Schools are under terrible pressure during the coronavirus pandemic and face important questions on how to control the virus in their facilities.
Cleaning and indoor air management can reduce the risk of viral transmission at school.read more »
Children are more susceptible to environmental threats than adults. With equal exposure, children’s bodies become more heavily concentrated than that of adults due to higher respiratory rates and smaller body sizes. And where do young, developing people spend a large portion of their school-age years? That’s right: at childcare and school. That is why Improving Kids’ Environment works to make school and childcare facilities as healthy as possible. Download our Healthy Schools Checklist.
First, asthma is a leading cause of school absenteeism. In 2008, asthma accounted for an estimated 14.4 million lost days of school among children nationally. Also when a student’s asthma is not under control, it negatively impacts academic performance and limits participation in school activities and sports. Schools with an effective and systematic approach to asthma management have the potential to enable students with asthma to gain and keep control of their disease, resulting in a healthier student body. When asthma is under control, students are ready and able to learn and less likely to miss school. Studies have also shown an increase in academic performance and test scores.read more »
There are many reasons to implement a green cleaning program at your school. Here are a few from the Healthy Schools Campaign.read more »
Fortunately third party groups have identified these products and in some cases placed them in searchable databases and included them in cooperative purchasing programs. Use these resources to learn about green and healthy products and where to find them.
Studies show that one-half of our nation’s 115,000 schools have problems linked to indoor air quality. Students are at greater risk because of the hours spent in school facilities and because children are especially susceptible to pollutants.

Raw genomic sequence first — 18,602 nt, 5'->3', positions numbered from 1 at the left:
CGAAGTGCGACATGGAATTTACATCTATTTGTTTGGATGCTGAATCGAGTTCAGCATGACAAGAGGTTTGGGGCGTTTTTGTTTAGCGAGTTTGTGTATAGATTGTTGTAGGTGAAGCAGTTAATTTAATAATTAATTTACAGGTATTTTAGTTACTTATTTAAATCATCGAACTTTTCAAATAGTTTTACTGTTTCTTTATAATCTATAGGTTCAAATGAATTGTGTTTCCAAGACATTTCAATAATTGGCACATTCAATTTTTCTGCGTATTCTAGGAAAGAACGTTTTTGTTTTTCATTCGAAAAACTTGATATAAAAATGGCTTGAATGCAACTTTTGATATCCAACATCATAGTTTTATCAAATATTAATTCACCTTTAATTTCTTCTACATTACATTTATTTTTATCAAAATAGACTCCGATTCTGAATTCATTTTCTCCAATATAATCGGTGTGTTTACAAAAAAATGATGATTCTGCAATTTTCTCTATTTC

This means checking paint in buildings or parts of buildings built before 1978 and removing lead-bearing parts from schools’ drinking water systems and service lines. Because this work will take time, schools can install filters certified to remove lead at every tap used for drinking or cooking and begin regular testing of all water outlets to ensure that the remediation steps being taken are effective. Visits the sites below for guidance for schools who want to evaluate their buildings and remedy any hazards found.read more »
Both pests and pesticides have been associated with asthma symptoms in children. Schools may reduce children’s absences from school by reducing pests and pesticides. Join us to create a safe, clean and healthy learning environment for our students.
Learn how some schools are using integrated pest management to prevent pests in schools and reduce children’s exposure to pesticides.
Radon finds it way into homes and other structures through openings in the foundation or flooring. If the gas cannot exit the structure, it builds up and then the occupants of the structure are exposed. Long term exposure to radon can cause lung cancer.
Almost one in five schools surveyed had at least one ground-contact room with a radon level at or above the EPA’s action level of 4pCI/L using short term measuring devices. This would indicate that nationwide over 73,000 classrooms have a potential radon problem. The EPA has recommended testing for radon in all schools in the US however most states do not require it. With radon being the second leading cause of lung cancer, testing and subsequently mitigating radon becomes an important task for schools to undertake. Follow the links below to learn about testing for radon and recommended mitigation methods. The source of radon beneath a school does not go away. So whatever fix is chosen for a school it must last the life of the building.
Even with the high price of gasoline, many people do not understand that idling vehicles can create air pollution “hot spots” that can bring on an asthma attack and even make healthy children and adults feel poorly (headaches, itchy eyes, sore throats). On school grounds, idling vehicles include school buses, parents waiting to pick up or drop off children from school or other activities, and delivery vehicles. Often, the pickup/dropoff areas are located near fresh air intakes, so the vehicle exhaust is drawn right into classroom areas. Improving air quality in and around the school buildings will make students and teachers feel better.read more »
In order to help school nurses and teachers combat misinformation about children’s safety and health, the team at RNtoBSN has created an online guide that includes more than 15 pages of health and safety illustrations and interactive charts, treatment information for ailments from allergies to concussions, strategies for keeping children healthy, basic personal hygiene information.read more »